Holiday Project: Origami Christmas Trees

Origami Christmas Trees

Thanksgiving. It's sadly over. But happily replaced by the Christmas season!

My apartment complex is already full of the Christmas spirit. Wreaths are tacked up on wooden doors, windows contain strands of bright and colorful lights, and there's even a few nearly decorated coniferous evergreens peaking out of some of the lightly glazed glass panes. But me… I'm not doing the Christmas tree tradition this year. Not enough room. I don't even want to go with a mini-tree. But I still want something to replace it, and I figured… why not origami?

I came across this video on YouTube from user Sara Adams, which demonstrates how to fold an origami fir tree by Flickr user Francesco Guarnieri. I think I found my new Christmas tree tradition. When unattached, the layers of green are octogram star polygons which look like they're formed of three triangles, but could also be two near squares.

It's super small compared to a real Christmas tree, but I'm thinking about making a few of these…. Maybe a forest of them, and maybe with miniature ornaments attached. The tree version in the video above requires the following paper:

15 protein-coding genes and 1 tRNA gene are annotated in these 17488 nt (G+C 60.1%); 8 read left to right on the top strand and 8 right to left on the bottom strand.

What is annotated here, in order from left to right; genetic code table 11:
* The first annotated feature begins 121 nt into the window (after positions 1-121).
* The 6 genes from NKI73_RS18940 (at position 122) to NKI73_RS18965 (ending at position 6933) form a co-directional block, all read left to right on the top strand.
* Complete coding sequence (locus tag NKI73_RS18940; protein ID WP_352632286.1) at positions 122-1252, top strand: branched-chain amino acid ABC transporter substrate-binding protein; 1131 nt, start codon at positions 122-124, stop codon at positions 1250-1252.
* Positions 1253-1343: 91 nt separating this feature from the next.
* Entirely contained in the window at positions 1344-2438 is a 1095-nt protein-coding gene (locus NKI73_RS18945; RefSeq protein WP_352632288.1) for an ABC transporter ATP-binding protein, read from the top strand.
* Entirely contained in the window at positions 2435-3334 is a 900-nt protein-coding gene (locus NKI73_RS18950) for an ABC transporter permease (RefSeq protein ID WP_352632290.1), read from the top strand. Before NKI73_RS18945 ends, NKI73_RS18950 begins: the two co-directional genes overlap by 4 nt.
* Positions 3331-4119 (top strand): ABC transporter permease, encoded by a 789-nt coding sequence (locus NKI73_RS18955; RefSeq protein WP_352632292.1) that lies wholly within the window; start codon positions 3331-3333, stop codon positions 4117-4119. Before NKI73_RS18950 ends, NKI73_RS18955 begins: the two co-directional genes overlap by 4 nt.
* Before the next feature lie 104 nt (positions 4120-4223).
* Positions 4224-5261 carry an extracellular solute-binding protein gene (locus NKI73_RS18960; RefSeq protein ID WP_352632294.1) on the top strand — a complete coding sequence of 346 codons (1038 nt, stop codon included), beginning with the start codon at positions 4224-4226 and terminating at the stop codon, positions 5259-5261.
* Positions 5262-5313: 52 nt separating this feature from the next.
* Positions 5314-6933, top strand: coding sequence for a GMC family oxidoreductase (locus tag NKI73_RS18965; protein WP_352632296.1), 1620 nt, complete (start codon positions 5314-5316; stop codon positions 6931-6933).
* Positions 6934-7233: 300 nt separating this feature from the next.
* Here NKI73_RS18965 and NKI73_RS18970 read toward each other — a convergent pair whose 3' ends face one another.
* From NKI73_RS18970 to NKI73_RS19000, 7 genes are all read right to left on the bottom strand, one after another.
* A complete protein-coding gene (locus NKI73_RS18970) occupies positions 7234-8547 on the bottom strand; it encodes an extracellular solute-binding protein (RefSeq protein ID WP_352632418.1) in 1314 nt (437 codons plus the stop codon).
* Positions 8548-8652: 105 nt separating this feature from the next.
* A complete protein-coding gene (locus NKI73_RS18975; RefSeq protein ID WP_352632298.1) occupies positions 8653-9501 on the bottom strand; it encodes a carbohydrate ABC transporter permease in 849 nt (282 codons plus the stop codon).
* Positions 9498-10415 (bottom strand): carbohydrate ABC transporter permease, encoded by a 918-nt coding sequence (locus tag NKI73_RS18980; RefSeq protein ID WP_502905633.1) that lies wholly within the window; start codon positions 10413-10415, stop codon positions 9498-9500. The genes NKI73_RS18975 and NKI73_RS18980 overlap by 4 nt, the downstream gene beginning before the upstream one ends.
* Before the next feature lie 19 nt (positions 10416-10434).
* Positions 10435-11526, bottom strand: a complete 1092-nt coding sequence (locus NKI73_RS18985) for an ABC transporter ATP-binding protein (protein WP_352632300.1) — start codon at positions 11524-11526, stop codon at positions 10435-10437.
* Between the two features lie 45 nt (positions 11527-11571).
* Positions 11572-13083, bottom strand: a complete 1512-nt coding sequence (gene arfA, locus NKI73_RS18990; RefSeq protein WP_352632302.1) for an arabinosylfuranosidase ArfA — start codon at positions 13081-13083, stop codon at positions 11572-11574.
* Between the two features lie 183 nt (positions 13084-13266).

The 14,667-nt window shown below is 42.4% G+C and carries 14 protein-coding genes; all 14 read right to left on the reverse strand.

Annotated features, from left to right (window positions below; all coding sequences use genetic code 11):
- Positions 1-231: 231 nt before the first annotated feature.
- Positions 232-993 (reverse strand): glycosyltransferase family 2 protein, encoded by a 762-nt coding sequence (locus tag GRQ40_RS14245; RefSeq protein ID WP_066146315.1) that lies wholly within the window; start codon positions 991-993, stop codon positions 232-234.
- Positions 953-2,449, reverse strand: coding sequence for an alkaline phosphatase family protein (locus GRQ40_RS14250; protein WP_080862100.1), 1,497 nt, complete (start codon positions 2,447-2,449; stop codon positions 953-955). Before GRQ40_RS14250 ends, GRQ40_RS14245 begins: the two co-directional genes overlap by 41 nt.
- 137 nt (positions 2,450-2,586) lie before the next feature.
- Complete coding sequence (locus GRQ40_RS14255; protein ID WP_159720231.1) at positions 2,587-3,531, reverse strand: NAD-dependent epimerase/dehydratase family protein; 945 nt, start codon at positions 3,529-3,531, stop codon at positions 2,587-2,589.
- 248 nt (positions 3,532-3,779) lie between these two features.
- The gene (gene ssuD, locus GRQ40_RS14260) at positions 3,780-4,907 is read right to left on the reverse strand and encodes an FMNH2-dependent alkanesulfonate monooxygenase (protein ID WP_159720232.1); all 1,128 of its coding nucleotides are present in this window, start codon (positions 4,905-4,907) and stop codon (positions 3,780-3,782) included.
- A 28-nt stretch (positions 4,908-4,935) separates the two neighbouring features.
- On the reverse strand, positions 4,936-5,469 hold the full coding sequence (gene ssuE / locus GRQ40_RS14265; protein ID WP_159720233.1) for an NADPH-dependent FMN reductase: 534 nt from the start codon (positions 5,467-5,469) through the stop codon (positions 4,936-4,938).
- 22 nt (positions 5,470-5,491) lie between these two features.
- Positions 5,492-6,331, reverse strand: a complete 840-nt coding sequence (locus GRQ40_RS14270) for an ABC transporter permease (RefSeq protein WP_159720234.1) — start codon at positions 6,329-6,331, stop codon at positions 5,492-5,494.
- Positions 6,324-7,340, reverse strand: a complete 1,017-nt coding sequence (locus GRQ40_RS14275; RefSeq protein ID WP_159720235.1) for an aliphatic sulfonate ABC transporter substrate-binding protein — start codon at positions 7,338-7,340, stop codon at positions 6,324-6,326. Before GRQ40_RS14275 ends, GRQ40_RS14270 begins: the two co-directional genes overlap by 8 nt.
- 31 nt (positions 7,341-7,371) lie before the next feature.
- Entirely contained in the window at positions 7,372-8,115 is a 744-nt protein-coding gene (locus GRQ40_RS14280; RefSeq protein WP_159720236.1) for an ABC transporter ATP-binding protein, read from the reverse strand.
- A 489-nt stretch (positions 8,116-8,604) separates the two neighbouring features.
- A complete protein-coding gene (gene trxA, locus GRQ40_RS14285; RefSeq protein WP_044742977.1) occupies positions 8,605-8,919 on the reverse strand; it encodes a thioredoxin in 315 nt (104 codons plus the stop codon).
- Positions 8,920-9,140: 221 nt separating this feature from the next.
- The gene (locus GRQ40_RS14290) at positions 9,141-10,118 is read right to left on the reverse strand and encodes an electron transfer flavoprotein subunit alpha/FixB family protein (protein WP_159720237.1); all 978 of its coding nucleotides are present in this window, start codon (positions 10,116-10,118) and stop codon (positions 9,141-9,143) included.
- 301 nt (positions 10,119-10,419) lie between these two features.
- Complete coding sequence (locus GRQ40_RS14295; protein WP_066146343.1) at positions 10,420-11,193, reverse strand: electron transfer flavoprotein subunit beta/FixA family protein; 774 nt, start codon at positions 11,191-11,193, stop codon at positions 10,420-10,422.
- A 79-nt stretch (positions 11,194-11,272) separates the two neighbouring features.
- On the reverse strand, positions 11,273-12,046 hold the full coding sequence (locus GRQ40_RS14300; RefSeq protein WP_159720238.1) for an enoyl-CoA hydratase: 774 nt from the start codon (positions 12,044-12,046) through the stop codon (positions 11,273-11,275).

• 6-inch brown square (1)
  • 6-inch green square (1)
  • 4¾-inch green square (1)
  • 3¾-inch green square (1)
  • 3-inch green square (1)

Here's the final result from Guarnieri himself:

Holiday Project: Origami Christmas Trees

You can snag the design and crease pattern from Guarnieri Flickr page, and check out what the five pieces look like before assembly. While you're there, check out his other work, which includes more Christmas trees!

14 Comments

I see math craft has been the ultimate place for oragami (:

I just watched Between the Folds, an origami documentary last night, which showed a fascinating range of organically formed origami, as well as origami more clearly related/rooted in math (much like the work we've been showing off here). It was interesting to see that even much of the organic, softer forms were created by sketching out plans using math. Math truly is the root of it all (well 95% of it). I'll post the trailer to the corkboard. I highly recommend it... it's available instant through Netflix, and you can rent it on iTunes as well.

That was a news post a long time ago! and cool, Ill have to see that. I used to really big into oragami, but I'm not too much now. I am getting back into it now though.

have you heard of water based origami? its origami made with wet paper to create a more realistic look. There are many articles about it, it is very interesting

yes, actually they touched on that in the documentary I mentioned above. Very interesting.

Oh I meant to say that it was a news post to you gaveat...

oh, i found it. i pinned it. And I wrote it! Ha. so many posts. can't remember 'em all.

I don't remember that one. Maybe you could pin it to the corkboard?

Water-based origami? I'm gonna have to Netflix that doc!

Ha ha (:

Cool. I might have to make some of these. It seems like with these crease patterns that they should be very collapsible and so you can change the angles of the branches quite a bit by "squeezing them down"

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